By Lyn Pollard
When it comes to your child’s legal rights, knowledge really is power. But there are a lot of misconceptions about the rights of kids with learning and attention issues. Learn the truth behind these 10 common myths.
Fact: It’s true that hiring a special education lawyer or advocate can be very helpful when advocating for your child. However, as a parent, you also have the ability to protect your child’s rights. In fact, one of the purposes of the Individuals with Disabilities Education Act (IDEA) is to give parents a voice in their child’s education. Get tips on how to be an effective advocate for your child.
Fact: Every state has at least one Parent Training and Information Center (PTI) where you can learn about your child’s rights and how to advocate for her. PTIs hold training sessions and help answer parent questions. Depending on your area, there may be other resources as well. Some schools, for example, have a special education parent committee. If you’re stuck and can’t seem to find support, plug into our community and ask fellow parents how they connected to local resources.
Fact: Every state must follow federal law, including IDEA. But states can set their own rules in some areas, including special education eligibility. States (and even school districts within states) may have different standards for deciding if a child is eligible for special education. The bottom line: Your child may qualify for an IEP in one state, but not necessarily in another.
Fact: A medical diagnosis by a doctor can give you insight about your child’s issues. However, your child doesn’t need one to be evaluated by the school. You have the right to ask for an evaluation at any time. The evaluation process is designed to identify children who have disabilities, which may include learning and attention issues like learning disabilities and ADHD.
Fact: Some schools use response to intervention (RTI), a schoolwide approach to helping struggling students. If done well, RTI can be beneficial for your child’s learning. However, you can ask for an evaluation for special education even if your child currently receives services through RTI. You don’t need to wait. (This memo from the U.S. Department of Education tells schools they cannot use RTI as a reason to delay an evaluation.)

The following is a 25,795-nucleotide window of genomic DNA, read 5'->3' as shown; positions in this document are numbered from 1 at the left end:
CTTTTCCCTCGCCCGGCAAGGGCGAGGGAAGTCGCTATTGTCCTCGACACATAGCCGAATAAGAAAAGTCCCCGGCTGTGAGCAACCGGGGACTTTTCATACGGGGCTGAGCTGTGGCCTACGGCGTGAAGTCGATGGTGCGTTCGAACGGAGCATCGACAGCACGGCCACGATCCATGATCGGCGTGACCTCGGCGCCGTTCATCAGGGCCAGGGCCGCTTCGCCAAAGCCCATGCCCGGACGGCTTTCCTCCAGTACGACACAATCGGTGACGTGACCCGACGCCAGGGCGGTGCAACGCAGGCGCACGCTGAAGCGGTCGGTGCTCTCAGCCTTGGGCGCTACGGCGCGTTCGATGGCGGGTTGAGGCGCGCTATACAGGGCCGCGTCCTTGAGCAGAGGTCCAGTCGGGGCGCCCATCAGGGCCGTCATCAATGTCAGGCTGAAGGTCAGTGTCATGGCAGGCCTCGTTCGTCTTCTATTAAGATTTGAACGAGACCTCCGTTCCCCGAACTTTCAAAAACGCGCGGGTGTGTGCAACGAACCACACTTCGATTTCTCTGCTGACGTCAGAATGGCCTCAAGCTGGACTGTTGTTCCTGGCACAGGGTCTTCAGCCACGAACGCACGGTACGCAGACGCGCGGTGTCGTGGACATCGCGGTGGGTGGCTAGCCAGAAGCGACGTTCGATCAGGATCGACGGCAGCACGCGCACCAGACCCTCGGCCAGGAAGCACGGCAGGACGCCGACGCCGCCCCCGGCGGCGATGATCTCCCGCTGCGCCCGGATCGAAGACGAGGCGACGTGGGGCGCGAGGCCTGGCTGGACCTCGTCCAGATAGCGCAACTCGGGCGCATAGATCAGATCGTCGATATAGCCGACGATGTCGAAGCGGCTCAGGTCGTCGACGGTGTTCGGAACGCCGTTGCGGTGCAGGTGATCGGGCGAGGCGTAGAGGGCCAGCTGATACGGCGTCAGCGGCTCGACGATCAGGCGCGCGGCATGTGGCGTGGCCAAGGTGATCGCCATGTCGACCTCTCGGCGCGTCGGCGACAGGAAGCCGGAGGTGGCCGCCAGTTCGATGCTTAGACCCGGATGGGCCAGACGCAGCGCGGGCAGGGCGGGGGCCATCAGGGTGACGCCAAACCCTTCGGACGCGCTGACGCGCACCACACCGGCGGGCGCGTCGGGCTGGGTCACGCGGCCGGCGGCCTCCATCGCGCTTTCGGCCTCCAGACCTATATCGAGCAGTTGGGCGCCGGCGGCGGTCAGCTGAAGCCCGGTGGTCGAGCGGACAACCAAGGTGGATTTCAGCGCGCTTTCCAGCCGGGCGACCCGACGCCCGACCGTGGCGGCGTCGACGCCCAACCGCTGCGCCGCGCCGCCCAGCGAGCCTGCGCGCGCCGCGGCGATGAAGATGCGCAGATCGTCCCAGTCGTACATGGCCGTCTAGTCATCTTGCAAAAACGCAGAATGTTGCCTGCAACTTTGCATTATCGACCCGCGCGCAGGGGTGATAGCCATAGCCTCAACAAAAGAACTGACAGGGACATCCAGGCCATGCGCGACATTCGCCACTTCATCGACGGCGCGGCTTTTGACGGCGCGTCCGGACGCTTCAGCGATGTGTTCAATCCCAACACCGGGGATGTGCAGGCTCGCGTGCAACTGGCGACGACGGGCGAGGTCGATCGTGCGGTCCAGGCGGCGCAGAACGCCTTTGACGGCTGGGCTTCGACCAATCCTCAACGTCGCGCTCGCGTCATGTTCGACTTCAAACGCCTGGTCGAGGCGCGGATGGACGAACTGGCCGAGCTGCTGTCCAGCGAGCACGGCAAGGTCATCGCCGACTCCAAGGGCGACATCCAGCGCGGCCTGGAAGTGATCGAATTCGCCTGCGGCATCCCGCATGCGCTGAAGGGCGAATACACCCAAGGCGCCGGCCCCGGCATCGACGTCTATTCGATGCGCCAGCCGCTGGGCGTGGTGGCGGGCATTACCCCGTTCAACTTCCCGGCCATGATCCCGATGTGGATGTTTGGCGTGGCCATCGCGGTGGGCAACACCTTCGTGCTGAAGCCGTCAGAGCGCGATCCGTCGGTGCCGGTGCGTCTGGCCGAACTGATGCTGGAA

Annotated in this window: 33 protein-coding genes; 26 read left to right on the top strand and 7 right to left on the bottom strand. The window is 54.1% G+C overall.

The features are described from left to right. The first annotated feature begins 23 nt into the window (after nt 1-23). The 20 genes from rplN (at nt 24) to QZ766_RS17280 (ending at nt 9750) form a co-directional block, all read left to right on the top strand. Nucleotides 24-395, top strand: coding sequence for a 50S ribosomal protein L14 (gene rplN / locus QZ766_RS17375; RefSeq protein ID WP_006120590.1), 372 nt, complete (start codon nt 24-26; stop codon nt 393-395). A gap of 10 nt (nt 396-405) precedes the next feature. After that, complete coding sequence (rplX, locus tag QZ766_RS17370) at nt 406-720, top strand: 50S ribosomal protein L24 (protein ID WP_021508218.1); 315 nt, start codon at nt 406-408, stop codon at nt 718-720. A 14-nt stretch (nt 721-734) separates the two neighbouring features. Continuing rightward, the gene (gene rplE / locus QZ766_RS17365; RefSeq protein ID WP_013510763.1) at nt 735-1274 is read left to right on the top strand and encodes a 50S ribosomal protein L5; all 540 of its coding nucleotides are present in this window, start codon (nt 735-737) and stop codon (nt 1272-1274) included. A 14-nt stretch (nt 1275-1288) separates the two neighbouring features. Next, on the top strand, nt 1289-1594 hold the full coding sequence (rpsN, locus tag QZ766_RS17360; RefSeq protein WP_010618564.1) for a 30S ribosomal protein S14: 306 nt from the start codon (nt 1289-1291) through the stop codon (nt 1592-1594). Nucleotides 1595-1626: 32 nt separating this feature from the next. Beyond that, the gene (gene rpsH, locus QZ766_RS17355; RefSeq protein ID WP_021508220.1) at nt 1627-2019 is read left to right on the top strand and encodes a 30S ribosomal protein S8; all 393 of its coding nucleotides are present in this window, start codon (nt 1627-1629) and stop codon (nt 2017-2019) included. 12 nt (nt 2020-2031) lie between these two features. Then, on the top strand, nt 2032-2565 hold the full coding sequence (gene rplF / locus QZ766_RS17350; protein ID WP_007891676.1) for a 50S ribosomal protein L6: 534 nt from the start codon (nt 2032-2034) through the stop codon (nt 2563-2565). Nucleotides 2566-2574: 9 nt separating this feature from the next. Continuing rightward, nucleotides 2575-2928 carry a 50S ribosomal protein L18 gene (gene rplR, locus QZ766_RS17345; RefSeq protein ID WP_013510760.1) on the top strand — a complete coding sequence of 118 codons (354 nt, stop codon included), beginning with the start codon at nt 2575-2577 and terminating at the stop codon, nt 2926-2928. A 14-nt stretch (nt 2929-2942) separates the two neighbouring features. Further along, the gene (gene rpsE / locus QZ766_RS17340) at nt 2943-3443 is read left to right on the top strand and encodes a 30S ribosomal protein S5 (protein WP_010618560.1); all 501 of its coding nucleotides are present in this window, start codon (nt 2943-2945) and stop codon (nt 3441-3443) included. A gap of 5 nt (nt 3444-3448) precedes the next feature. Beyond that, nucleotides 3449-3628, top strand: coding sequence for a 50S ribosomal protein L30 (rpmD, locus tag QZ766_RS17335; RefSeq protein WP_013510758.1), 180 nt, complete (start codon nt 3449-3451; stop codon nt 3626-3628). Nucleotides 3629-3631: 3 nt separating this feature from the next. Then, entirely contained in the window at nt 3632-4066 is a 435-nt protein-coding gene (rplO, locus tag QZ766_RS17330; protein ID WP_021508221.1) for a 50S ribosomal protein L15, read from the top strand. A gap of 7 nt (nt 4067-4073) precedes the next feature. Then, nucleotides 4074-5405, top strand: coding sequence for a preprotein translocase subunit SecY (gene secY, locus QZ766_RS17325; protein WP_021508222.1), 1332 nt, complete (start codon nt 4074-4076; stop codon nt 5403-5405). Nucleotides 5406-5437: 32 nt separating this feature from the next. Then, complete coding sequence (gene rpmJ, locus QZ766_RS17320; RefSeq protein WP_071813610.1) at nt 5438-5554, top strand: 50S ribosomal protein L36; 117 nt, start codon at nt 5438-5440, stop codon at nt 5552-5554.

Fact: Depending on your child’s issues, either an IEP or a 504 plan can be an option. As a parent, you can ask the school to evaluate your child to see if she qualifies for either. You don’t need to limit your request. In some schools, these evaluations will be done together. Since struggling students have a wide range of needs, asking for an evaluation for either may allow you and the school to explore different options. Here’s a sample letter for requesting an evaluation.
Fact: Children who have ADHD may be able to get special services through an IEP. However, not every child with ADHD is eligible. Conditions like ADHD can be covered under the “other health impairment” category in IDEA. Get more details on when kids with ADHD may qualify for an IEP.
Fact: It’s a common misconception that a 504 plan can’t include services. But it’s not true. The U.S. Department of Education has made clear that a 504 plan can include school services. However, it’s important to remember that the services a 504 plan offers may not be the same as those available in an IEP. Here’s a useful chart for understanding the differences.
Fact: Children who qualify for special education have a legal right to a free appropriate public education (FAPE). But the right to FAPE doesn’t mean that your child’s education should be superior to that of other students. Public schools are required to provide an “appropriate” education. Courts have used the following analogy to explain the meaning of FAPE: A child with an IEP is entitled to a reliable and serviceable “Chevrolet”—not a luxury “Cadillac.”
Fact: Special education isn’t a place. It’s a range of services to address your child’s unique needs. As a legal matter, your child has the right to receive services in the least restrictive environment. This means, when possible, she should be in a general education classroom. Today, many schools offer a combination of services, curriculum, and accommodations for children. One example is an inclusion classroom.
Special education can seem like a foreign language. You may hear unfamiliar terms and acronyms in meetings and wish for a translator! Learn these key terms and you may find it easier to protect your child’s rights.
Understanding your child’s legal rights can help you advocate for him. But legal language can be complex and hard to follow. Here we define key passages from the laws that govern special education.
Lyn Pollard is a writer and mom to two kids who learn differently.
Patricia H. Latham, J.D., is an attorney and mediator and the coauthor of eight books on disability and the law.
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